Hillary Clinton wants Americans to have access to Medicare starting at age 50. It’s an idea well worth considering, not least because so many Americans aged 50 to 64 who don’t have job-based health insurance struggle to afford the relatively high premiums they’re charged for private plans. And Medicare is a popular, battle-tested and relatively inexpensive insurance system, costing less per person than private insurance.
Such an expansion would have to be carefully designed, however, to make sure Medicare premiums for this age group accurately and transparently reflect the cost of coverage. Underpricing would undercut private insurers competing for the same customers, and also saddle taxpayers with the extra cost.
The most straightforward approach would be to offer people younger than 65 a price equal to the full cost of their coverage. That would probably be at least $7,600 for people in their early 60s — an estimate the Congressional Budget Office came up with in 2008. Today, the figure would be even higher, and it’s not clear how many people would want to pay it.
In contrast, the average second-most-generous Obamacare plan this year costs $10,911 for a 60-year-old. But the government subsidizes those premiums through a tax credit to people whose incomes are less than 400 percent of the poverty line. It would make sense to offer the same subsidies to people who would buy into Medicare.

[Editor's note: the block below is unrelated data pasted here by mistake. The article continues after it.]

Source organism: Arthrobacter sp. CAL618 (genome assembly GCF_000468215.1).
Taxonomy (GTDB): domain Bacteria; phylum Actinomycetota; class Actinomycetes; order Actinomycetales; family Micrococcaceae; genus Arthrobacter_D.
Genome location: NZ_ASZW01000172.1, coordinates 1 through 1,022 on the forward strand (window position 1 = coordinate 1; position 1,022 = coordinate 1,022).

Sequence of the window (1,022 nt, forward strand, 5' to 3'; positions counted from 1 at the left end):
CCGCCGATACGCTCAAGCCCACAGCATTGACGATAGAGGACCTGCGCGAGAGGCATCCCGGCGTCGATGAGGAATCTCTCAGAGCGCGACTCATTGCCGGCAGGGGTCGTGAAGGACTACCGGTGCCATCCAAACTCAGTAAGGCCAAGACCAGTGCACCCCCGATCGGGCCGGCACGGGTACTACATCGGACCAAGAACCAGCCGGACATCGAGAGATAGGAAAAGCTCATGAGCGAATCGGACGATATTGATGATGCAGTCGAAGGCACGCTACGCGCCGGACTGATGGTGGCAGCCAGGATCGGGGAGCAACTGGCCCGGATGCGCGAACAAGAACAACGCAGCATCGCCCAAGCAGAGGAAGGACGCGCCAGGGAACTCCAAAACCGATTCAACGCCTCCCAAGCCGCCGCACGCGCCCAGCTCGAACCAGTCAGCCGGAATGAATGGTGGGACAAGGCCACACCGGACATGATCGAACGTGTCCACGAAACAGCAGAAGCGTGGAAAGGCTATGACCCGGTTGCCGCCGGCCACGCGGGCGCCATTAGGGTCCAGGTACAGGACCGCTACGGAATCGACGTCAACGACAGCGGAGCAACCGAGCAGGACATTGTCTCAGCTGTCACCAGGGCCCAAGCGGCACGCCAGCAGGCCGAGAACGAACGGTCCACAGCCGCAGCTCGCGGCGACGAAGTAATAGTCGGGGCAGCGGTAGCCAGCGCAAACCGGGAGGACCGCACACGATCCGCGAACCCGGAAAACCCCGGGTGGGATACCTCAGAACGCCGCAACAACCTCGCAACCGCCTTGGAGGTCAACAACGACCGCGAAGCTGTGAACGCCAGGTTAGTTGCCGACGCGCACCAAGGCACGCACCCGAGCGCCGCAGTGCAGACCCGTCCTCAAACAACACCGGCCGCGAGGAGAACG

If the price were well calculated, a Medicare option could offer needed competition in places where few companies sell insurance on state exchanges. That’s increasingly important: The number of counties where just one plan is available is projected to triple to more than 650 next year. And covering preventive care for people during the decade before they reach 65 could potentially lower Medicare spending on chronic diseases.
Selling Medicare policies on the exchanges would be an ambitious, yet not radical, way to expand insurance coverage. In other words, just the kind of incremental reform the health-care system needs.
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